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FOOD & BEVERAGE | Staff Reporter, Singapore
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Wine market could grow to US$1.4b in 2021

A forecast shows that it could be boosted by still wine, followed by sparkling and fortified wines.

Singapore's wine market could grow by 5.1% over the period 2016–2021 from US$1b in 2016 to reach a market value of US$1.4bn by 2021, data and analytics firm GlobalData revealed.

According to a study, the Singaporean wine market grew at a CAGR of 5.5% during 2011–2016. "Still wine outstripped both sparkling and fortified wines to emerge as the most valuable category during the reporting period," it said.

The report forecasts the still wine category to grow at a CAGR of 5.2%, whilst the sparkling wine category will expand at a CAGR of 5.1% between 2016 and 2021.

The growth of the overall wine market can be primarily attributed to the rapidly growing economy and high disposable incomes, coupled with growing affinity towards premium wine products imported from Australia, France and Chile, says GlobalData.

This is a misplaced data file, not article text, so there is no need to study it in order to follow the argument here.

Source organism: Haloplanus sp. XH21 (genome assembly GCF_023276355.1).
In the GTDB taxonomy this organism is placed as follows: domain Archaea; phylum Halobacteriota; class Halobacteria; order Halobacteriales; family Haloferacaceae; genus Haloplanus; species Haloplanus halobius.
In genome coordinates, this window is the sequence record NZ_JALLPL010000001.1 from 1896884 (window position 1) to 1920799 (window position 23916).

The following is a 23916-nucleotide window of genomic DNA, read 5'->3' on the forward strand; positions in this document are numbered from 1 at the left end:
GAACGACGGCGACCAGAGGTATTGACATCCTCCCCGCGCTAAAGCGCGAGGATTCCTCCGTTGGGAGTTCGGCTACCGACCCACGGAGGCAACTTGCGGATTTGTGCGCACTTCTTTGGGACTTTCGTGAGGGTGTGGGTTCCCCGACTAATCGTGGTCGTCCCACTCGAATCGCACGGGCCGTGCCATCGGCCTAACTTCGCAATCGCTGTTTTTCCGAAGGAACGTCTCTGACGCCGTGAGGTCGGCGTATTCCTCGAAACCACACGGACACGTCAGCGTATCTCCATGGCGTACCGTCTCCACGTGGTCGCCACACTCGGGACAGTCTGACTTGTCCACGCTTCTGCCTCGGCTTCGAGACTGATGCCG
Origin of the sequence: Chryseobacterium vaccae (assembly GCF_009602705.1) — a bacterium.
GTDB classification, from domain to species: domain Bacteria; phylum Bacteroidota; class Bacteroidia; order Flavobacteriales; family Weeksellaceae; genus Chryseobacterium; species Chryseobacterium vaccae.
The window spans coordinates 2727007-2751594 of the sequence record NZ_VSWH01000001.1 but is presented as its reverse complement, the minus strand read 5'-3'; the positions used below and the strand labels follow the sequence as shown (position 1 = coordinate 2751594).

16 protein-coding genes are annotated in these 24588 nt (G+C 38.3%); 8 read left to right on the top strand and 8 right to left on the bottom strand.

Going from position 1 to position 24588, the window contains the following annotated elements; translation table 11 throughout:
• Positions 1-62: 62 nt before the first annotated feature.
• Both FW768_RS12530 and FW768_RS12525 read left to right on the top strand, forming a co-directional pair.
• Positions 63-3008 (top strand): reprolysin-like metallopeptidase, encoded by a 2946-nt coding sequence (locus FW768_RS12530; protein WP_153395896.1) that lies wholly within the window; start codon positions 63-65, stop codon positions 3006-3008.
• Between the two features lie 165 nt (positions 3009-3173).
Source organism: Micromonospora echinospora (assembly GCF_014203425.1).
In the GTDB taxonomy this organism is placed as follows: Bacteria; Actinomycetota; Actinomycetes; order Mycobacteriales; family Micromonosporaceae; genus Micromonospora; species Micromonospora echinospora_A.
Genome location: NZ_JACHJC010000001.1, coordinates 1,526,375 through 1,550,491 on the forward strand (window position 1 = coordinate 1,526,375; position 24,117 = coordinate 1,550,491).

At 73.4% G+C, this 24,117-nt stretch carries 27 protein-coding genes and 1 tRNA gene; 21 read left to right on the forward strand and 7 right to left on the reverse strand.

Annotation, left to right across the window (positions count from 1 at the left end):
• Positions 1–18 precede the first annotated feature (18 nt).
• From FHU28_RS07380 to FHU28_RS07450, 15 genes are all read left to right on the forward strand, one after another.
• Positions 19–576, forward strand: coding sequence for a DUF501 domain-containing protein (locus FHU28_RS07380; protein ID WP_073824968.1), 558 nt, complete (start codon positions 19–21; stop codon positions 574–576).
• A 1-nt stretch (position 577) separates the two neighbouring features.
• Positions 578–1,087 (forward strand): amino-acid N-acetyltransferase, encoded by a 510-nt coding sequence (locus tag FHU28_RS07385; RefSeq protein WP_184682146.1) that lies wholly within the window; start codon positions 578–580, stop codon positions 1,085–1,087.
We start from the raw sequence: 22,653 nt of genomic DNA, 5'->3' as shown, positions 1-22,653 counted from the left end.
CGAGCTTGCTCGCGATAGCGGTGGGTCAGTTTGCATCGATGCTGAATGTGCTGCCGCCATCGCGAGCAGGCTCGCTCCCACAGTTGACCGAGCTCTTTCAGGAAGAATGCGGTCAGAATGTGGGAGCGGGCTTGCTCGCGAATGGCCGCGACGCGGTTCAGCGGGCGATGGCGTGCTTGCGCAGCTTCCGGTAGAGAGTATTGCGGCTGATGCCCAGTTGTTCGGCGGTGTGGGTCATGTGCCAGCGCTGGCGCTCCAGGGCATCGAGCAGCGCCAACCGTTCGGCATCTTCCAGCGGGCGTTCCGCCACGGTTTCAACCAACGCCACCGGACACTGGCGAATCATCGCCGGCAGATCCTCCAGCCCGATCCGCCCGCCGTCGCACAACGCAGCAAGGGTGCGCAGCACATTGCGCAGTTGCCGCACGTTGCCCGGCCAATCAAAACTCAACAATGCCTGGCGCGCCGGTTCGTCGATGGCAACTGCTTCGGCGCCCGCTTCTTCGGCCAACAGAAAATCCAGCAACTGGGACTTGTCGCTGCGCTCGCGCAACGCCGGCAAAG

GlobalData lead consumer analyst Ronan Stafford commented, “As the Singaporean economy continues to grow and consumer spending increases, consumers are likely to trade up to more premium offerings rather than mainstream or value wine products. Premiumization opportunities are present across all wine categories, especially within the still and sparkling wine categories, given their strong growth rates.”

The fortified wine category, on the other hand, registered the slowest value growth during 2011–2016. It is expected to grow at a lower CAGR of 3.2% from 2016 to 2021. “Consumers within this category are less likely to trade-up to premium offerings, so manufacturers charging premium prices will need to thoroughly justify it to the consumer,” said Stafford.

Moreover, alcohol sin-taxes coupled with a large Muslim population who do not drink alcohol are limiting factors in the Singapore wine market.

Stafford concluded, “The low private label presence highlights the premium wine preferences of local consumers in Singapore. The fixed ‘sin’ tax on alcohol is also likely to affect the demand for cheaper private label wines, as consumers are likely to give preference to higher quality wines which better justify their higher price points. Therefore, premiumization opportunities are rife within the market, given that producers need not worry about a significant presence of low-price private label products.”

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